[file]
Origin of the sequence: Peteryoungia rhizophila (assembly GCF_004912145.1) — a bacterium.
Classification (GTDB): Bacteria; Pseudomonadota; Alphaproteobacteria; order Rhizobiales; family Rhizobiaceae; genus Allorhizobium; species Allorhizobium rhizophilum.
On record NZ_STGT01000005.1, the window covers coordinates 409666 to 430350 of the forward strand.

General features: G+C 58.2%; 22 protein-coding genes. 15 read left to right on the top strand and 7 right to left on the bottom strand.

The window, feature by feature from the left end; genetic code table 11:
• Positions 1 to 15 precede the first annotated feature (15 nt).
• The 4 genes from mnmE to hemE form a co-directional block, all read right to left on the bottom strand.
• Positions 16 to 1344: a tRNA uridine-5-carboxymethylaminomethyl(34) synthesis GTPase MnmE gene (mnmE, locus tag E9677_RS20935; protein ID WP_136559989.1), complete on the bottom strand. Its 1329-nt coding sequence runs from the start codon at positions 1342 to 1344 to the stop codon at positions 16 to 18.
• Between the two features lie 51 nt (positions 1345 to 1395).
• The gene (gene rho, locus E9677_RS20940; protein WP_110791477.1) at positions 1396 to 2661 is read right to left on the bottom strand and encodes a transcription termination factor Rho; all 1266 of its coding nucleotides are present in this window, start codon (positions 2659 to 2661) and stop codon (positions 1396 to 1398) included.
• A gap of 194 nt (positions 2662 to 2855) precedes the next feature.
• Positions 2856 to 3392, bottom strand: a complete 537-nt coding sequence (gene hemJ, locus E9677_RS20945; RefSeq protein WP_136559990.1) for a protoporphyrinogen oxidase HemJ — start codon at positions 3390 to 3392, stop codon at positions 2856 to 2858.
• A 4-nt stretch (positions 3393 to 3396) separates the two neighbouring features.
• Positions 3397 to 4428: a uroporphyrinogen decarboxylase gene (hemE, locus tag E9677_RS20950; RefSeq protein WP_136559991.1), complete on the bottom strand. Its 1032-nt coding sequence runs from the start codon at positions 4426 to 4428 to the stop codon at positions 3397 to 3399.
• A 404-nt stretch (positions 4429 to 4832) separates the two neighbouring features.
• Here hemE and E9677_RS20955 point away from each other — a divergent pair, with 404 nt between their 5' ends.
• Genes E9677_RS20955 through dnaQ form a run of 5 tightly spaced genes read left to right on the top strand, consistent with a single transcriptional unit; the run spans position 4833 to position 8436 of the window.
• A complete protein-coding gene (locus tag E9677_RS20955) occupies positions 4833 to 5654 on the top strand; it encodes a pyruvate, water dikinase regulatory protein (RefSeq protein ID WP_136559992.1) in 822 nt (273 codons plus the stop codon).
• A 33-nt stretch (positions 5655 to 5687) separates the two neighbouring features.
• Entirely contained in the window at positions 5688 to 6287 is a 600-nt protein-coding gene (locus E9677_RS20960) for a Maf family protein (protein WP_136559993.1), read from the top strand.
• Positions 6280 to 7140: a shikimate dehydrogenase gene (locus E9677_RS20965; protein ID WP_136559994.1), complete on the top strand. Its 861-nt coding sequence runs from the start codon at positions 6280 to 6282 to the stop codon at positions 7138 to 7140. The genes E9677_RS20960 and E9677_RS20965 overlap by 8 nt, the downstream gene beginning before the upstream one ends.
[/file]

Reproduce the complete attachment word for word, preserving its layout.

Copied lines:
Origin of the sequence: Peteryoungia rhizophila (assembly GCF_004912145.1) — a bacterium.
Classification (GTDB): Bacteria; Pseudomonadota; Alphaproteobacteria; order Rhizobiales; family Rhizobiaceae; genus Allorhizobium; species Allorhizobium rhizophilum.
On record NZ_STGT01000005.1, the window covers coordinates 409666 to 430350 of the forward strand.

General features: G+C 58.2%; 22 protein-coding genes. 15 read left to right on the top strand and 7 right to left on the bottom strand.

The window, feature by feature from the left end; genetic code table 11:
• Positions 1 to 15 precede the first annotated feature (15 nt).
• The 4 genes from mnmE to hemE form a co-directional block, all read right to left on the bottom strand.
• Positions 16 to 1344: a tRNA uridine-5-carboxymethylaminomethyl(34) synthesis GTPase MnmE gene (mnmE, locus tag E9677_RS20935; protein ID WP_136559989.1), complete on the bottom strand. Its 1329-nt coding sequence runs from the start codon at positions 1342 to 1344 to the stop codon at positions 16 to 18.
• Between the two features lie 51 nt (positions 1345 to 1395).
• The gene (gene rho, locus E9677_RS20940; protein WP_110791477.1) at positions 1396 to 2661 is read right to left on the bottom strand and encodes a transcription termination factor Rho; all 1266 of its coding nucleotides are present in this window, start codon (positions 2659 to 2661) and stop codon (positions 1396 to 1398) included.
• A gap of 194 nt (positions 2662 to 2855) precedes the next feature.
• Positions 2856 to 3392, bottom strand: a complete 537-nt coding sequence (gene hemJ, locus E9677_RS20945; RefSeq protein WP_136559990.1) for a protoporphyrinogen oxidase HemJ — start codon at positions 3390 to 3392, stop codon at positions 2856 to 2858.
• A 4-nt stretch (positions 3393 to 3396) separates the two neighbouring features.
• Positions 3397 to 4428: a uroporphyrinogen decarboxylase gene (hemE, locus tag E9677_RS20950; RefSeq protein WP_136559991.1), complete on the bottom strand. Its 1032-nt coding sequence runs from the start codon at positions 4426 to 4428 to the stop codon at positions 3397 to 3399.
• A 404-nt stretch (positions 4429 to 4832) separates the two neighbouring features.
• Here hemE and E9677_RS20955 point away from each other — a divergent pair, with 404 nt between their 5' ends.
• Genes E9677_RS20955 through dnaQ form a run of 5 tightly spaced genes read left to right on the top strand, consistent with a single transcriptional unit; the run spans position 4833 to position 8436 of the window.
• A complete protein-coding gene (locus tag E9677_RS20955) occupies positions 4833 to 5654 on the top strand; it encodes a pyruvate, water dikinase regulatory protein (RefSeq protein ID WP_136559992.1) in 822 nt (273 codons plus the stop codon).
• A 33-nt stretch (positions 5655 to 5687) separates the two neighbouring features.
• Entirely contained in the window at positions 5688 to 6287 is a 600-nt protein-coding gene (locus E9677_RS20960) for a Maf family protein (protein WP_136559993.1), read from the top strand.
• Positions 6280 to 7140: a shikimate dehydrogenase gene (locus E9677_RS20965; protein ID WP_136559994.1), complete on the top strand. Its 861-nt coding sequence runs from the start codon at positions 6280 to 6282 to the stop codon at positions 7138 to 7140. The genes E9677_RS20960 and E9677_RS20965 overlap by 8 nt, the downstream gene beginning before the upstream one ends.